Print

Print


Barry Garcia writes:
>Barry Garcia writes:
>[log in to unmask] writes:
><shrugs> I don't know. I got it from Catullus' poem 16, where it occurs in
>the vocative CINAEDE, translated "sodomite". I'm not sure if it was VL.
>However, the Arvorc'hedow were educated types and would have known the
>word.
>
>Dan
>
One site I came across said it came from a greek word: kinaedos.

From: http://www.princeton.edu/~clee/val3.html

"There is considerable debate about who constitutes a cinaedus. The debate
seems to center around the work of Winkler and Richlin. Winkler remarks
that "The kinaedos ... is not a 'homosexual' but neither is he just an
ordinary guy who now and then decided to commit a kinaidic act. The
conception of a kinaidos was of a man socially deviant in his entire
being, principally observable in behavior that flagrantly violated or
contravened the dominant social definition of masculinity. To this extent,
kinaidos was a category of person, not just of acts" (45-46). Richlin
unequivocally defines cinaedi as passive homosexuals: "Although it is true
that some authors claim that a man's wife is involved with a cinaedus and
that cinaedi seem to be faulted for excessive sexiness in general, the
involvement of a cinaedus with a woman is usually set up as a surprise;
overwhelmingly and explicitly, cinaedi are said, with disgust, to be
passive homosexuals" (549). Gleason's definition provides a good
compromise on this issue and is the one this study shall use: "The word
cinaedus ... describes sexual deviant, in its most specific sense
referring to males who prefer to play a passive role in intercourse with
other men" (64).

Returning to Vettius, the assocation between malakos and cinaedus implies
passive homosexual behavior; however, the context becomes even more
explicit with the verb pascheitiwn which denotes passive homosexual
behavior and androgamos, a word which LSJ cites as a synonym for kinaedos.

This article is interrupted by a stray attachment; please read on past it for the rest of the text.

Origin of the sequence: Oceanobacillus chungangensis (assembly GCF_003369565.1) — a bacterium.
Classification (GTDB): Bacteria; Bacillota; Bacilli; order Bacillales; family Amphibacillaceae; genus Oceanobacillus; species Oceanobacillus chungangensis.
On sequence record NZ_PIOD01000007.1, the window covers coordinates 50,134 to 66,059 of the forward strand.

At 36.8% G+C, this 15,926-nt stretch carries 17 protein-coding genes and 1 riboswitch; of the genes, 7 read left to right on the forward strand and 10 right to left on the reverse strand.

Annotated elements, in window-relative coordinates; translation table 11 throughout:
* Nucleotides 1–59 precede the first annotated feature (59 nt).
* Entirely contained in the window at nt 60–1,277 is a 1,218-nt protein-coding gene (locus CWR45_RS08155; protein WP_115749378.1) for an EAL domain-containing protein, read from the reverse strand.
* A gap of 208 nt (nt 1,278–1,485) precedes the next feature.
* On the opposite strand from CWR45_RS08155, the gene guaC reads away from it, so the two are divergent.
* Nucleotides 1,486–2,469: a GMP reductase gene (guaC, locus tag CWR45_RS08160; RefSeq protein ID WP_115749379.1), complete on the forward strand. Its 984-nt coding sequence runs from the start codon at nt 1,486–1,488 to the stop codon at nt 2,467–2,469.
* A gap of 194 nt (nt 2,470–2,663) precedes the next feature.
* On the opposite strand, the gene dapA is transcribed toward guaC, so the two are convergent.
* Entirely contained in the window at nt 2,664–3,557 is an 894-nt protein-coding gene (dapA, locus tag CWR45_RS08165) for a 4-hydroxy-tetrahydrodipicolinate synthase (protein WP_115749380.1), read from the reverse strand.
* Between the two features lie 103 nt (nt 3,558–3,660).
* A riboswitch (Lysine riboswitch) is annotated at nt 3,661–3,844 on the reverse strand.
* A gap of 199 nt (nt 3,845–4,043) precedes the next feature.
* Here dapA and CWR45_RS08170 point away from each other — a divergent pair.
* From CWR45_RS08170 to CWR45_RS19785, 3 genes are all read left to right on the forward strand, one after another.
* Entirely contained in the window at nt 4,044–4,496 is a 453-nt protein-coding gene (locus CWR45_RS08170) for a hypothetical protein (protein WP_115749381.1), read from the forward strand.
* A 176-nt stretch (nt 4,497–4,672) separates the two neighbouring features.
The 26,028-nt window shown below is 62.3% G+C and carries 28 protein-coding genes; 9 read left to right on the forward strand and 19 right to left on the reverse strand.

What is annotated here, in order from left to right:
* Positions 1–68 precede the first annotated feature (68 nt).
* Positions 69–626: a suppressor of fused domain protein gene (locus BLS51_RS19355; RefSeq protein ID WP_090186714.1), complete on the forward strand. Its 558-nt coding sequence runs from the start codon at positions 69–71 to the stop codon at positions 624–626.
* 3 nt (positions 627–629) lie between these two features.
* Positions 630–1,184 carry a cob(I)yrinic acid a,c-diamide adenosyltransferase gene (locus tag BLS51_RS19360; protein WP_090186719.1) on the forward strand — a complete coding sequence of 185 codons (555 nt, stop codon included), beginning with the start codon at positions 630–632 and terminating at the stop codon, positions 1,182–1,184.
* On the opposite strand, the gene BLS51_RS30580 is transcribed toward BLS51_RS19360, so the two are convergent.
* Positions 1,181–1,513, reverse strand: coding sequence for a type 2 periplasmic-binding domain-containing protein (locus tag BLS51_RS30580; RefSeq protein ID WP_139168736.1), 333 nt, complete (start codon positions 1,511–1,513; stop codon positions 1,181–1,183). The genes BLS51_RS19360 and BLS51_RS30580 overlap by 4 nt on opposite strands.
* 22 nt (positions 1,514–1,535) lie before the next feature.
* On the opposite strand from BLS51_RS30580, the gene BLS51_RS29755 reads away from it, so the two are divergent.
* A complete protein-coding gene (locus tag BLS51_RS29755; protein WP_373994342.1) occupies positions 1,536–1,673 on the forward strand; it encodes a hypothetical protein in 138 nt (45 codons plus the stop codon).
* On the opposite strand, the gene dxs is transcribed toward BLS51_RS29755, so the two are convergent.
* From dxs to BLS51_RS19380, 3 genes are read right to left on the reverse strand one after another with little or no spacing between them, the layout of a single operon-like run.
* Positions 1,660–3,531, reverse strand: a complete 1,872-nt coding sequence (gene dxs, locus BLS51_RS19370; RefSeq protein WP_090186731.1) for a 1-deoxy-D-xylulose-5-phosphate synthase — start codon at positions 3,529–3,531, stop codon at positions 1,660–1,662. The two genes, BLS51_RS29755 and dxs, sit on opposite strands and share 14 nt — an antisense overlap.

Vettius is clearly describing passive homosexual behavior, and he uses
malakos to exploit the connection between effeminacy and passive
homosexuality. As has been mentioned earlier, this connection seems to
disappear in the writings of Paul and his followers.
"
and also from:
http://ancienthistory.about.com/homework/ancienthistory/library/weekly/aa011500a.htm

"The objects of Catullus' derision are the cinaedi, a sub-culture of urban
Rome that has been described variously as

(1) the epitome of the un-male:
"a necessary negative" to the standard Roman concept of masculinity,
illustrating, almost in comic book fashion, "what a real man must not
be...."

(2) social pariahs like flamboyant contemporary transvestites:
"The kinaedos ... is not a 'homosexual' but neither is he just an ordinary
guy who now and then decided to commit a kinaidic act. The conception of a
kinaidos was of a man socially deviant in his entire being, principally
observable in behavior that flagrantly violated or contravened the
dominant social definition of masculinity. To this extent, kinaidos was a
category of person, not just of acts" ....

(3) passive partners in sexual intercourse:

Gleason's definition provides a good compromise on this issue and is the
one this study shall use: "The word cinaedus ... describes sexual deviant,
in its most specific sense referring to males who prefer to play a passive
role in intercourse with other men" .
untitled
"
>
>

____________________________________________

At the end of it all lies of course the final phenomenon of
 deterioration-entropy-which is a predictable deterioration
 when the creative energy ceases: everything has to fall apart.

- from: "Haunted" Poe